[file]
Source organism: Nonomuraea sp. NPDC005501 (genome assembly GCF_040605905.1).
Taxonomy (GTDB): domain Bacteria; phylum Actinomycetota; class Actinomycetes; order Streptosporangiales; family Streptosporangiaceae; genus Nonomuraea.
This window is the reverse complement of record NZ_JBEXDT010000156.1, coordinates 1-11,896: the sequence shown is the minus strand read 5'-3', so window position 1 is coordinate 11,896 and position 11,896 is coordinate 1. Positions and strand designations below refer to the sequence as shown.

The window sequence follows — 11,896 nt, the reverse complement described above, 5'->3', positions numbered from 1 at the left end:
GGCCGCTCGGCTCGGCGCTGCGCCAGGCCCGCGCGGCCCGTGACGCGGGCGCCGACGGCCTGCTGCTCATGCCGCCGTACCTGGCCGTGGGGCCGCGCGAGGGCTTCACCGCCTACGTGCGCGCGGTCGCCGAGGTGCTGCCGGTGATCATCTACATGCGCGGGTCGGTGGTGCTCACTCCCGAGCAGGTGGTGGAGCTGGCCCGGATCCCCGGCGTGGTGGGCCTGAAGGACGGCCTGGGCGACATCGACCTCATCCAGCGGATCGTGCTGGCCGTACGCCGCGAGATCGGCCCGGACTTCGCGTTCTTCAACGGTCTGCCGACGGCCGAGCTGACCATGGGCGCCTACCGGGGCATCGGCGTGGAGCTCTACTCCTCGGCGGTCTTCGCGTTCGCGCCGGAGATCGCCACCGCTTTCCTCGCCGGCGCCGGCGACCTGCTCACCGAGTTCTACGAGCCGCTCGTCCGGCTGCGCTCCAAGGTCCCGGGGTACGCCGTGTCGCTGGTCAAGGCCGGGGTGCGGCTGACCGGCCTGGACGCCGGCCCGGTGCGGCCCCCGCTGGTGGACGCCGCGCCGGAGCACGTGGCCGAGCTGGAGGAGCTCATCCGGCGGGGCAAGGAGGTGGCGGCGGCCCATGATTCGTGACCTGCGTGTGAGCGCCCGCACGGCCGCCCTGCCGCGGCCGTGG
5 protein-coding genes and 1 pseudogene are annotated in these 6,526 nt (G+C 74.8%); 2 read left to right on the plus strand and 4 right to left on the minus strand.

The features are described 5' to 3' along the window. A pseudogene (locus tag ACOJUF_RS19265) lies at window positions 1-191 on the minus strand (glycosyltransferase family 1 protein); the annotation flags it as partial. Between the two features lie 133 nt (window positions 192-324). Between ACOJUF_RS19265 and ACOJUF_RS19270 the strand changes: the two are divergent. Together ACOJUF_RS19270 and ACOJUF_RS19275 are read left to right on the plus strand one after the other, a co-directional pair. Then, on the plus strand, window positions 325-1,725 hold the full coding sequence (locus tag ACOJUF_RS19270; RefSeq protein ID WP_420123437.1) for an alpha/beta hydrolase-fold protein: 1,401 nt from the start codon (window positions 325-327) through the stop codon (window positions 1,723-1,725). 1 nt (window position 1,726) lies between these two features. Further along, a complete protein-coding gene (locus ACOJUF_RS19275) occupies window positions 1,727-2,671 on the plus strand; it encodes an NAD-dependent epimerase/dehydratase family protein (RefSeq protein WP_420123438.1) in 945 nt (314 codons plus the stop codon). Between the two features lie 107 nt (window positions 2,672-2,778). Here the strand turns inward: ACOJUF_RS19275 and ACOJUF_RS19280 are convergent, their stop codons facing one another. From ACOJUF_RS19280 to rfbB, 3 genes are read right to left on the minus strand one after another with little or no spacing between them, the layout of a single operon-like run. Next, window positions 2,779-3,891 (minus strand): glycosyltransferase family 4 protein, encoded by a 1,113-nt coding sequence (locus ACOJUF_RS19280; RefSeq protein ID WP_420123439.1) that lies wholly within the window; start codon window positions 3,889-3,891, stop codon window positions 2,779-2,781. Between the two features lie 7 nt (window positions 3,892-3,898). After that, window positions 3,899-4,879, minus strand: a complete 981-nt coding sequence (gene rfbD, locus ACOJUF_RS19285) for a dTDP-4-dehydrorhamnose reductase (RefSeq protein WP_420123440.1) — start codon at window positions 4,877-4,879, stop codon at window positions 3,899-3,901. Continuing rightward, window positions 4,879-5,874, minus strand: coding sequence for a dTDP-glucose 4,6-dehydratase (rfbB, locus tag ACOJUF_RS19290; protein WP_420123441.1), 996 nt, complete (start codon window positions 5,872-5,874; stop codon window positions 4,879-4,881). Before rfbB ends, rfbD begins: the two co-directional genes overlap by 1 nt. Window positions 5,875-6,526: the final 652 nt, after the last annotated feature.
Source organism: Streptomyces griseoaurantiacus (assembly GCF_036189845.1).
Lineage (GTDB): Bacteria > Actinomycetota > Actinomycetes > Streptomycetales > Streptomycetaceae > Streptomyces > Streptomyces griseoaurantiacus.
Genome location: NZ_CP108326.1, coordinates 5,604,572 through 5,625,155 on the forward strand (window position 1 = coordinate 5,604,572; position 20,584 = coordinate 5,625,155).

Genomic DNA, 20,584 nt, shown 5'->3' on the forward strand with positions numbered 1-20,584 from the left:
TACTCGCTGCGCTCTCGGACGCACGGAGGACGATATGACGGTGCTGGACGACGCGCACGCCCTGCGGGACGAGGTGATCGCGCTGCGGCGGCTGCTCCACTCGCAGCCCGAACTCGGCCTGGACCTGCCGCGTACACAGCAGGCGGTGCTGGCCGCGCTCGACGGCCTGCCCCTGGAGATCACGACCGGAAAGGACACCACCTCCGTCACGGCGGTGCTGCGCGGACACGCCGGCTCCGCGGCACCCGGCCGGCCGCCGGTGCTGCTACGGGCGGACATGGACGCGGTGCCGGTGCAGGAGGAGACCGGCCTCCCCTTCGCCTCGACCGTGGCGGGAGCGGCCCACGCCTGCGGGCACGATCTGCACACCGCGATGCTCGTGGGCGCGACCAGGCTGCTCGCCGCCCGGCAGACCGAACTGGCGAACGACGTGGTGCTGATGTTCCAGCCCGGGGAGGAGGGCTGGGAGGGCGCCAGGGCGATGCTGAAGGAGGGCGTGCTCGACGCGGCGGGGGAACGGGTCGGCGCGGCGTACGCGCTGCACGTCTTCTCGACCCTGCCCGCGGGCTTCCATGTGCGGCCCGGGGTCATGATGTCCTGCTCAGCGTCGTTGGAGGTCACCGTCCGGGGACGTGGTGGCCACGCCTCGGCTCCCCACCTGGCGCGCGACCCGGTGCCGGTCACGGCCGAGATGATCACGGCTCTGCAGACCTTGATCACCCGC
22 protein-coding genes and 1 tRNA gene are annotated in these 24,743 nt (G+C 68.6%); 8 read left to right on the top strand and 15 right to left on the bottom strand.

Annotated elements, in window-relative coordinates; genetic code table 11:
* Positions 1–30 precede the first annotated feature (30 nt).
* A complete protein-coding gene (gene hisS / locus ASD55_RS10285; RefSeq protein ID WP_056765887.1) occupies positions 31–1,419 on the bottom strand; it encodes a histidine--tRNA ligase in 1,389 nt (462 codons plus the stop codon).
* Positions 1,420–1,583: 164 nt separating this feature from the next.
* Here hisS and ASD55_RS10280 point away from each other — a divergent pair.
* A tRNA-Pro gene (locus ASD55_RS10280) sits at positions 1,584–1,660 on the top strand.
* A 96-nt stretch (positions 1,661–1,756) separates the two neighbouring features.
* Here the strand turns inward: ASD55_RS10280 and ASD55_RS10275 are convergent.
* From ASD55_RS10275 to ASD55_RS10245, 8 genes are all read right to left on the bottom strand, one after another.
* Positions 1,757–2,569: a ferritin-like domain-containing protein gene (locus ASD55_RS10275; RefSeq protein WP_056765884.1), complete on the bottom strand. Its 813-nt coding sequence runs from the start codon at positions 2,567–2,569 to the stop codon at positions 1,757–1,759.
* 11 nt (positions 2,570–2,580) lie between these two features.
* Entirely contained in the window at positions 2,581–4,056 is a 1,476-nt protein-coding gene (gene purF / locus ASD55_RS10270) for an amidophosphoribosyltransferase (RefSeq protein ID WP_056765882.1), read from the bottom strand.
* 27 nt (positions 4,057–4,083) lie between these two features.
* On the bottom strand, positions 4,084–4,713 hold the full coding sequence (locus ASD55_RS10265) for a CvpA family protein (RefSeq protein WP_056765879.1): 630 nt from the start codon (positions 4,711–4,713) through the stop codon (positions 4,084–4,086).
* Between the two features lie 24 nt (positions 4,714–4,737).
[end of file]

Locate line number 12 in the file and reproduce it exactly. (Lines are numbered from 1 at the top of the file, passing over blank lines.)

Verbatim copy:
TACTCGCTGCGCTCTCGGACGCACGGAGGACGATATGACGGTGCTGGACGACGCGCACGCCCTGCGGGACGAGGTGATCGCGCTGCGGCGGCTGCTCCACTCGCAGCCCGAACTCGGCCTGGACCTGCCGCGTACACAGCAGGCGGTGCTGGCCGCGCTCGACGGCCTGCCCCTGGAGATCACGACCGGAAAGGACACCACCTCCGTCACGGCGGTGCTGCGCGGACACGCCGGCTCCGCGGCACCCGGCCGGCCGCCGGTGCTGCTACGGGCGGACATGGACGCGGTGCCGGTGCAGGAGGAGACCGGCCTCCCCTTCGCCTCGACCGTGGCGGGAGCGGCCCACGCCTGCGGGCACGATCTGCACACCGCGATGCTCGTGGGCGCGACCAGGCTGCTCGCCGCCCGGCAGACCGAACTGGCGAACGACGTGGTGCTGATGTTCCAGCCCGGGGAGGAGGGCTGGGAGGGCGCCAGGGCGATGCTGAAGGAGGGCGTGCTCGACGCGGCGGGGGAACGGGTCGGCGCGGCGTACGCGCTGCACGTCTTCTCGACCCTGCCCGCGGGCTTCCATGTGCGGCCCGGGGTCATGATGTCCTGCTCAGCGTCGTTGGAGGTCACCGTCCGGGGACGTGGTGGCCACGCCTCGGCTCCCCACCTGGCGCGCGACCCGGTGCCGGTCACGGCCGAGATGATCACGGCTCTGCAGACCTTGATCACCCGC